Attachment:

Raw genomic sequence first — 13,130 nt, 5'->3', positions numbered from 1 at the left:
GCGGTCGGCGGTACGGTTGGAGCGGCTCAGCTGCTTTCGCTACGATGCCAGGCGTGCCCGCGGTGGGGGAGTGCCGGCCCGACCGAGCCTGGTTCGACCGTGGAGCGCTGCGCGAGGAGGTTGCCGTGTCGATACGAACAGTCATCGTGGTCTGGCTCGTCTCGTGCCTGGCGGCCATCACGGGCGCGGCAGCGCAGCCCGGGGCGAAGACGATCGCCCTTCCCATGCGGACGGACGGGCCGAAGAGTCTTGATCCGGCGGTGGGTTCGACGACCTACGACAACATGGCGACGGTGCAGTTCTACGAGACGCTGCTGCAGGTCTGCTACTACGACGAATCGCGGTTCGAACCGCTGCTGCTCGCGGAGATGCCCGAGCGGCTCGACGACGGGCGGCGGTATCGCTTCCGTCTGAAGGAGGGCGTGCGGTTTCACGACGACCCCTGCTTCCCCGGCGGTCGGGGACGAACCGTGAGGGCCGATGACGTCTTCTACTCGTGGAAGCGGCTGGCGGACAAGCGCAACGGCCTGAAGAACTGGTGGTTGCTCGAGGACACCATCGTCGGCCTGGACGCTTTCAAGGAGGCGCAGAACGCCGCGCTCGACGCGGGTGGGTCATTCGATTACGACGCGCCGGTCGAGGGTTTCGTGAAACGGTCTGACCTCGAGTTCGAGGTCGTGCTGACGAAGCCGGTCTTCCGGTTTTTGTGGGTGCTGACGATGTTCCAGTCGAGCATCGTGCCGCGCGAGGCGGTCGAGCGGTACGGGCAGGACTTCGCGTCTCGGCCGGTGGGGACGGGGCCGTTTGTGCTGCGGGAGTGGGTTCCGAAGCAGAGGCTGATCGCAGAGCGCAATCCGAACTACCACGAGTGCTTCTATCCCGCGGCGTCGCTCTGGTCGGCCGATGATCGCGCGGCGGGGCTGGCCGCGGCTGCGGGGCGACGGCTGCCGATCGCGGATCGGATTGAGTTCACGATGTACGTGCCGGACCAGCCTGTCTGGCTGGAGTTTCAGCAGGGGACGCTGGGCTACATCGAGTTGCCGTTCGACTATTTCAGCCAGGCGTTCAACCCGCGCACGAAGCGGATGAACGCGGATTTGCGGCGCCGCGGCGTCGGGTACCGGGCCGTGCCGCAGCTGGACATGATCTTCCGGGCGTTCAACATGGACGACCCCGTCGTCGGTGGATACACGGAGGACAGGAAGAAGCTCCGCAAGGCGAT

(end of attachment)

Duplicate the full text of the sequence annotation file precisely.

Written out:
Raw genomic sequence first — 13,130 nt, 5'->3', positions numbered from 1 at the left:
GCGGTCGGCGGTACGGTTGGAGCGGCTCAGCTGCTTTCGCTACGATGCCAGGCGTGCCCGCGGTGGGGGAGTGCCGGCCCGACCGAGCCTGGTTCGACCGTGGAGCGCTGCGCGAGGAGGTTGCCGTGTCGATACGAACAGTCATCGTGGTCTGGCTCGTCTCGTGCCTGGCGGCCATCACGGGCGCGGCAGCGCAGCCCGGGGCGAAGACGATCGCCCTTCCCATGCGGACGGACGGGCCGAAGAGTCTTGATCCGGCGGTGGGTTCGACGACCTACGACAACATGGCGACGGTGCAGTTCTACGAGACGCTGCTGCAGGTCTGCTACTACGACGAATCGCGGTTCGAACCGCTGCTGCTCGCGGAGATGCCCGAGCGGCTCGACGACGGGCGGCGGTATCGCTTCCGTCTGAAGGAGGGCGTGCGGTTTCACGACGACCCCTGCTTCCCCGGCGGTCGGGGACGAACCGTGAGGGCCGATGACGTCTTCTACTCGTGGAAGCGGCTGGCGGACAAGCGCAACGGCCTGAAGAACTGGTGGTTGCTCGAGGACACCATCGTCGGCCTGGACGCTTTCAAGGAGGCGCAGAACGCCGCGCTCGACGCGGGTGGGTCATTCGATTACGACGCGCCGGTCGAGGGTTTCGTGAAACGGTCTGACCTCGAGTTCGAGGTCGTGCTGACGAAGCCGGTCTTCCGGTTTTTGTGGGTGCTGACGATGTTCCAGTCGAGCATCGTGCCGCGCGAGGCGGTCGAGCGGTACGGGCAGGACTTCGCGTCTCGGCCGGTGGGGACGGGGCCGTTTGTGCTGCGGGAGTGGGTTCCGAAGCAGAGGCTGATCGCAGAGCGCAATCCGAACTACCACGAGTGCTTCTATCCCGCGGCGTCGCTCTGGTCGGCCGATGATCGCGCGGCGGGGCTGGCCGCGGCTGCGGGGCGACGGCTGCCGATCGCGGATCGGATTGAGTTCACGATGTACGTGCCGGACCAGCCTGTCTGGCTGGAGTTTCAGCAGGGGACGCTGGGCTACATCGAGTTGCCGTTCGACTATTTCAGCCAGGCGTTCAACCCGCGCACGAAGCGGATGAACGCGGATTTGCGGCGCCGCGGCGTCGGGTACCGGGCCGTGCCGCAGCTGGACATGATCTTCCGGGCGTTCAACATGGACGACCCCGTCGTCGGTGGATACACGGAGGACAGGAAGAAGCTCCGCAAGGCGAT